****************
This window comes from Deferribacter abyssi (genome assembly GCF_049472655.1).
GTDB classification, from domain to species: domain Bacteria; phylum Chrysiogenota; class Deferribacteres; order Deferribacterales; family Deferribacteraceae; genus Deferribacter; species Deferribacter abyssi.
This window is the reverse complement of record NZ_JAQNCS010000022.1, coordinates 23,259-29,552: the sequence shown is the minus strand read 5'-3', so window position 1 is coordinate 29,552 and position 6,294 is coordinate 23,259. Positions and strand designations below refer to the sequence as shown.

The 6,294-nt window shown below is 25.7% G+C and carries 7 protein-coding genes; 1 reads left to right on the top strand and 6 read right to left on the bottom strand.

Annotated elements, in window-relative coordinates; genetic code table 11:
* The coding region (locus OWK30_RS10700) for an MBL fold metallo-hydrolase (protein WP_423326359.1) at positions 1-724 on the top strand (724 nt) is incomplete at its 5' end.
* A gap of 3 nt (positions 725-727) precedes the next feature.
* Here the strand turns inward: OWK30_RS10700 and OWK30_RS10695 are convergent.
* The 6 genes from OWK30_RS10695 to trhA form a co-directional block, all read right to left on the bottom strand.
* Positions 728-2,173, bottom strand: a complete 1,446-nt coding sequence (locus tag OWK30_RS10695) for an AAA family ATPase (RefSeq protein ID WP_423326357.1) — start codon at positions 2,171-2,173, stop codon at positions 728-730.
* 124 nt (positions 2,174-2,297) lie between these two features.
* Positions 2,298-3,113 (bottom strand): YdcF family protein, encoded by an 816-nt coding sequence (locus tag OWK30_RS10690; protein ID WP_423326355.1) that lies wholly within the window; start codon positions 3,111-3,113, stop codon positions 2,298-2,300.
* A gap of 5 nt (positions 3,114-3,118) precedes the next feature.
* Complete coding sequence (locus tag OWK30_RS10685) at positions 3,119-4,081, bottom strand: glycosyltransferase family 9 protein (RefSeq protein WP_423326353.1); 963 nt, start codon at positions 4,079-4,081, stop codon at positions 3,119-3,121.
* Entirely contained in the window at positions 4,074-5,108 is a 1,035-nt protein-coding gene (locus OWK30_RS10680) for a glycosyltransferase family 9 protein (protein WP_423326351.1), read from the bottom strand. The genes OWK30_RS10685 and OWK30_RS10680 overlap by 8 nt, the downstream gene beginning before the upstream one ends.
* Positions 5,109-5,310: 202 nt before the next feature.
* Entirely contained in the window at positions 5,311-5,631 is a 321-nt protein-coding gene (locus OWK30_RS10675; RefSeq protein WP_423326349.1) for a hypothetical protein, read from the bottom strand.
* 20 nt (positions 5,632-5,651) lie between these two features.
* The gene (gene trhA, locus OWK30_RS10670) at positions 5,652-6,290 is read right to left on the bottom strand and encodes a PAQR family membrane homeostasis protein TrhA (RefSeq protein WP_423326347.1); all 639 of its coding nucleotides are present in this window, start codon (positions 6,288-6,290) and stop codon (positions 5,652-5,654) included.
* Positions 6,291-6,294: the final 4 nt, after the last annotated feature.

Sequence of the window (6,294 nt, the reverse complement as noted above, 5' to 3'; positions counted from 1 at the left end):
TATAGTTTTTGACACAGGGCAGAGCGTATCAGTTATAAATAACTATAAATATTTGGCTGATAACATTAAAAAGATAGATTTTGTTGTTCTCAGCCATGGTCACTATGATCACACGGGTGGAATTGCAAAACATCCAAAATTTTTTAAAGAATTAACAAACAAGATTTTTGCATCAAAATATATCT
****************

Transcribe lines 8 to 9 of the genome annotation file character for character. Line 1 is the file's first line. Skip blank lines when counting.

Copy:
* Here the strand turns inward: OWK30_RS10700 and OWK30_RS10695 are convergent.
* The 6 genes from OWK30_RS10695 to trhA form a co-directional block, all read right to left on the bottom strand.